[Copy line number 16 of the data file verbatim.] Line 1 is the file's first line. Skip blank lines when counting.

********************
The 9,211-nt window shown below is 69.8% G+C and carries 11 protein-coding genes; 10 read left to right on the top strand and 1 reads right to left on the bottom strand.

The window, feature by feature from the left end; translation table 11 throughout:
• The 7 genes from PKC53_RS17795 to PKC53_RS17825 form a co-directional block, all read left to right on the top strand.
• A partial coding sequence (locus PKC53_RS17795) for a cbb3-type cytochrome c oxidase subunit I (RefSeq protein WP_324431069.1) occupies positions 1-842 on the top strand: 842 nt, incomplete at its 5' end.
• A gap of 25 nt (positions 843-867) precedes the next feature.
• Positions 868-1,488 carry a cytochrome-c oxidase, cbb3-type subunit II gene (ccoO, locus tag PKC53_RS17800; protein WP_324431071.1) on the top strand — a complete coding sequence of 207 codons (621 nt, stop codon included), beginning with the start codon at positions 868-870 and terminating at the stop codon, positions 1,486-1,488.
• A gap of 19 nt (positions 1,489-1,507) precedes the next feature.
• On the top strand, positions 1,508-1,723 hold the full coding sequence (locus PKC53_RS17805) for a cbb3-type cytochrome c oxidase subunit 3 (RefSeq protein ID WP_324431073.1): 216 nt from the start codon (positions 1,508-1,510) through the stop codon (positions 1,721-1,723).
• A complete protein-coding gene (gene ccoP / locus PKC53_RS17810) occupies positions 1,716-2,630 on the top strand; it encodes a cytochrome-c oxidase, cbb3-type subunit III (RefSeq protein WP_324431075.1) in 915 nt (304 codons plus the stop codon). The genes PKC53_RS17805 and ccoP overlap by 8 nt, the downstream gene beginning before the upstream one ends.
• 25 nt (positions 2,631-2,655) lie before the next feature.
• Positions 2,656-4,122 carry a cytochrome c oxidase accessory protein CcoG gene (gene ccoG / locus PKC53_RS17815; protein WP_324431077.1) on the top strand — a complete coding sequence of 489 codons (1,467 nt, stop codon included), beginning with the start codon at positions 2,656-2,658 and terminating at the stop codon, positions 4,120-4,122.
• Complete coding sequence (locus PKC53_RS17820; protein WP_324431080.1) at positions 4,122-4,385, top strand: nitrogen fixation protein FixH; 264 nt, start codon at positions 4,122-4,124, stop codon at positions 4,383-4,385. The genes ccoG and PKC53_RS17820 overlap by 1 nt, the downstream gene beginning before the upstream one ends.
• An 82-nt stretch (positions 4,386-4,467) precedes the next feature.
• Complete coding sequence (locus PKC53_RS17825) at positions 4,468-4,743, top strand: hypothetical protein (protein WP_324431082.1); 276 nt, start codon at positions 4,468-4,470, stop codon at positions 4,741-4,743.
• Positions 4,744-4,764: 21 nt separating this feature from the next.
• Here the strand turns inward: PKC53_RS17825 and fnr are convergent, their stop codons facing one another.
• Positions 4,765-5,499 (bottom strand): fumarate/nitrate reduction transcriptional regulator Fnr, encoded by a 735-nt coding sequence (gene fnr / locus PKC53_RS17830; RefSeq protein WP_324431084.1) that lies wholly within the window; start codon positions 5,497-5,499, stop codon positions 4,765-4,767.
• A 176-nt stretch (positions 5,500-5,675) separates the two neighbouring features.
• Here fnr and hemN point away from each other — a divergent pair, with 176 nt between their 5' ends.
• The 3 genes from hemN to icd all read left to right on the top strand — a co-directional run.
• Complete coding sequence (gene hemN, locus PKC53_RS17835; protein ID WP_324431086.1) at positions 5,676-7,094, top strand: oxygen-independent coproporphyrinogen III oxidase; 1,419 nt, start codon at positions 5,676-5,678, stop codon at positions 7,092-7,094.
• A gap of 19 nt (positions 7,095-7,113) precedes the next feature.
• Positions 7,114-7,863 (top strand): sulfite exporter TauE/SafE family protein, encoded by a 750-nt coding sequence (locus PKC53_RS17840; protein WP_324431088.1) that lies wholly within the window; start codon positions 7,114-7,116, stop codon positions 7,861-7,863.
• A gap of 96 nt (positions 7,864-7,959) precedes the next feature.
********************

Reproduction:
• Here the strand turns inward: PKC53_RS17825 and fnr are convergent, their stop codons facing one another.